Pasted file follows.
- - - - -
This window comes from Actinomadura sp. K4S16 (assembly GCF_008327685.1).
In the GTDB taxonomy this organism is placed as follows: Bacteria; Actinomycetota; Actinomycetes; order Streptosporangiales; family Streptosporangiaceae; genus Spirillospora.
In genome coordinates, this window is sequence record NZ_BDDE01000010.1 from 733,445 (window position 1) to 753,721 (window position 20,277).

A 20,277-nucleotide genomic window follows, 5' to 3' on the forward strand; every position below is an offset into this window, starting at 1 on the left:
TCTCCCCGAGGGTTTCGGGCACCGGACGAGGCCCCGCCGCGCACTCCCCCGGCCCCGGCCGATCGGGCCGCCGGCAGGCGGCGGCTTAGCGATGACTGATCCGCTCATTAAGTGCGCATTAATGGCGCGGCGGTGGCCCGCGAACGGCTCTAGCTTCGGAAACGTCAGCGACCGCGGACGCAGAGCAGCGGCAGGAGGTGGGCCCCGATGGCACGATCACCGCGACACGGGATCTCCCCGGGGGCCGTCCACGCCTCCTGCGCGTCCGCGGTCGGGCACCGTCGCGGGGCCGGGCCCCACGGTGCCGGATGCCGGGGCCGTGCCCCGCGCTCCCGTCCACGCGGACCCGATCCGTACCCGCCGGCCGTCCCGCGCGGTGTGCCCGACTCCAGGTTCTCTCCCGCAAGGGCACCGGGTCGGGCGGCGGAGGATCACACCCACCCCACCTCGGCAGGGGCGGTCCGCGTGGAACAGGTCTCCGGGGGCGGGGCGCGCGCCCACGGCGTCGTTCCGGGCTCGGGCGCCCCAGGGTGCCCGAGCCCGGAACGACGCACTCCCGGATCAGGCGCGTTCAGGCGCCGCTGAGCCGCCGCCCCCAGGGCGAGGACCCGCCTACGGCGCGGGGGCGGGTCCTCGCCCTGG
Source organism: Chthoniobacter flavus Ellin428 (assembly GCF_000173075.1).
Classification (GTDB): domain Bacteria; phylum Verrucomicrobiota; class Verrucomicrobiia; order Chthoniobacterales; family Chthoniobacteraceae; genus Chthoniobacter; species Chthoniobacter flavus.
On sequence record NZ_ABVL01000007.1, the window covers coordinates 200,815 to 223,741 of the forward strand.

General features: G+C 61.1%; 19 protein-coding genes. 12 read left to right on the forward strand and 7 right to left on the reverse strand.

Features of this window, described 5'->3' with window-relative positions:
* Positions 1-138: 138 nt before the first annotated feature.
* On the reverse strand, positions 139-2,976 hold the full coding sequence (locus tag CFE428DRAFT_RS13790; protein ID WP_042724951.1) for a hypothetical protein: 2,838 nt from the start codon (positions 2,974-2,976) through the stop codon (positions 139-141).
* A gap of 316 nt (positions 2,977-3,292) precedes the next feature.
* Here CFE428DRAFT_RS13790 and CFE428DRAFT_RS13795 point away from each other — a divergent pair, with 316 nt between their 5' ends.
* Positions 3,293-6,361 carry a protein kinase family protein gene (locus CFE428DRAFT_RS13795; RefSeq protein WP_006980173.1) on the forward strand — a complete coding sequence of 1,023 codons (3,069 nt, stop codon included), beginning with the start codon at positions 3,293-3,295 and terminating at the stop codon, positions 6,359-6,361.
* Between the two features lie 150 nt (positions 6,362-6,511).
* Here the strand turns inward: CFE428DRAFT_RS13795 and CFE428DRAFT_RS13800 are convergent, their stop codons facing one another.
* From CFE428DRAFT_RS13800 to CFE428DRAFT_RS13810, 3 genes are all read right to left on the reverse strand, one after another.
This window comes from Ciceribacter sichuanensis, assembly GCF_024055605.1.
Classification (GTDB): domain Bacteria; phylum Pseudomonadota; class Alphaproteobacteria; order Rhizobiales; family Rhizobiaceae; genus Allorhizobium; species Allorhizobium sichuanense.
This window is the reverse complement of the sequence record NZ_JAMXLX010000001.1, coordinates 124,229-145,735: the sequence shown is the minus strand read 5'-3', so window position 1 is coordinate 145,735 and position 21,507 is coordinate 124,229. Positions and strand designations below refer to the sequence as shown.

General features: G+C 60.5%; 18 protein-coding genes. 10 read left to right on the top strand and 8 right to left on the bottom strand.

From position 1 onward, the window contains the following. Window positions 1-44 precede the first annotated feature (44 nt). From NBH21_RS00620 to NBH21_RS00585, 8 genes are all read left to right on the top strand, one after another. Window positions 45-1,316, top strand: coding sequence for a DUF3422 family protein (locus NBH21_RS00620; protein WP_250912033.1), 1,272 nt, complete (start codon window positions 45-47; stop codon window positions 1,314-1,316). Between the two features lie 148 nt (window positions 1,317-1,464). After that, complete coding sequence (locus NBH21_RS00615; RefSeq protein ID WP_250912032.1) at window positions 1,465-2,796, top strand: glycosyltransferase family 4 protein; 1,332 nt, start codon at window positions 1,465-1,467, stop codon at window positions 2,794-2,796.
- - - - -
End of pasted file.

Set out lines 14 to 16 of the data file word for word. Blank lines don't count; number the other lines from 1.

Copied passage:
* Here CFE428DRAFT_RS13790 and CFE428DRAFT_RS13795 point away from each other — a divergent pair, with 316 nt between their 5' ends.
* Positions 3,293-6,361 carry a protein kinase family protein gene (locus CFE428DRAFT_RS13795; RefSeq protein WP_006980173.1) on the forward strand — a complete coding sequence of 1,023 codons (3,069 nt, stop codon included), beginning with the start codon at positions 3,293-3,295 and terminating at the stop codon, positions 6,359-6,361.
* Between the two features lie 150 nt (positions 6,362-6,511).